It’s impossible to relate to nature without encountering and appreciating beauty: the profound complexity of a forest ecosystem, the mathematical perfection of cosmology, or the fragile sufficiency of our own bodies. Atheism began to fit my way of thinking as I escaped ugliness, reaching for wonder.
Tonight I’m intrigued by this idea from an Islamic teacher about placing metaphysical value on beauty. Tonight it occurred to me I don’t need to continue being an atheist. We all take a certain pride in what we believe, and this pride is useless. Certainty is subject to change in perspective. I had to stop believing in the wrong kind of god. Perhaps (and I acknowledge this only hypothetically) it was necessary to step back before I could begin imagining a better kind.
But this line of thinking stops itself, for now. God has always been and can only be something in the imagination. People imagine God because they can’t face their own solitude or the grim nothingness of death. Faith might overcome fear, but I prefer to acknowledge and live with my dread of the uncertain, making the most of my time in thoughtful integrity.
I remain unconvinced that anything supernatural exists, or that we need to believe – or invent a belief – in order to live meaningful, responsible lives. Lack of faith doesn’t destine us to depravity; rather it should drive us to cherish everything and every living moment as much as possible. We must choose to build meaning for ourselves as long as we can. I still see a hopeful, co-operative path, finding a better future than the one we’re currently bent upon.
Uncertainty about what we know is almost as scary as dying. I accept my ambivalence and remain content. It’s a good place to be.
For many creative people, the only useful impetus to work comes from within. They must become skilled in the use of their own minds, and in structuring their time.
A few years ago, in my quest to establish useful working habits as a writer, I came across the blog Daily Routines by Mason Currey. It documents the sometimes mundane, sometimes bizarre lifestyles of artists and thinkers. Recently I discovered Mason has turned the blog into an engaging book, Daily Rituals: How Artists Work, which I’ve duly and voraciously read.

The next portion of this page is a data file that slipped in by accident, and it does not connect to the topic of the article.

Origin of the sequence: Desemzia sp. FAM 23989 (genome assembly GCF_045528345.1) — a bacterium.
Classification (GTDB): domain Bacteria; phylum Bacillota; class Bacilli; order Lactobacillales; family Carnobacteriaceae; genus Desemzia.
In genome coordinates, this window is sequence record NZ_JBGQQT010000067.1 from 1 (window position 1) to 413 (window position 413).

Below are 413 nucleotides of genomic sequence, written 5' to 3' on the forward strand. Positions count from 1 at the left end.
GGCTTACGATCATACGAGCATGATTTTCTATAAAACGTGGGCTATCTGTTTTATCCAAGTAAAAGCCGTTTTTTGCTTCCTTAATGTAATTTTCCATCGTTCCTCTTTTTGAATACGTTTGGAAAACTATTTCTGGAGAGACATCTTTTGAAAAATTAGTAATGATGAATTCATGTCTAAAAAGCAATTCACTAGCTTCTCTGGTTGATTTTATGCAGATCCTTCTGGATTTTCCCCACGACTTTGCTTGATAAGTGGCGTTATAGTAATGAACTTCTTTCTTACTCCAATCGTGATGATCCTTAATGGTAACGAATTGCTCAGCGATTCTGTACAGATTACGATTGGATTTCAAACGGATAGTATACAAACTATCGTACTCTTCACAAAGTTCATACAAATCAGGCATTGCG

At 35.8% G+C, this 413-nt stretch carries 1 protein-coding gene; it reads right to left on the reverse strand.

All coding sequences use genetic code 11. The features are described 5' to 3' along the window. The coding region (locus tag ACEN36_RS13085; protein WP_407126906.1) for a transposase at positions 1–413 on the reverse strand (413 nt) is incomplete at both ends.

I began learning about creative habits in Carol Lloyd’s admirable book, Creating a Life Worth Living. She discusses “ecstatic task,” a brief morning ritual designed to ground a creative person in their essential activity, along with many other valuable psychological and organizational tools. I first read it long ago and have revisited it many times over the years. To Lloyd, an artist’s career takes shape partly from inspiration but mostly as a series of deliberate choices.
Daily Rituals: How Artists Work illustrates how humanity’s most productive minds thrive on routine, but usually these habits are unexpected. Only a very few work long, long hours on their primary output. Even noted workaholics like Stephen King devote only a few hours. He starts his work day around 8:00 or 8:30 every single day of the year, and writes until he reaches his quota of 2,000 words, sometimes by 11:30 but more often by 1:30. In many cases like his, the rest of an artist’s time is taken up with other jobs to pay the bills, going for walks, fulfilling annoying or obsessive tasks, or (in King’s case) simple leisure: napping, walking and reading. Many successful artistic people do their best work only three or four hours a day.
Eccentricities are widespread, of course. Beethoven often spent mornings in front of the washstand, bellowing, humming, striding up and down, and repeatedly pouring pitchers of water over his hands so much he often flooded the floor and became an unpopular tenant.
In the 1920s, Carl Jung built a tower where he lived in spartan conditions more suited to the 16th Century, lit only by oil, hauling and boiling water from the lake. It reminds me of our cottage, with no electricity except for a generator to pump lake water for washing, only propane for lights and cooking, no access to internet. I love the simplicity and seclusion.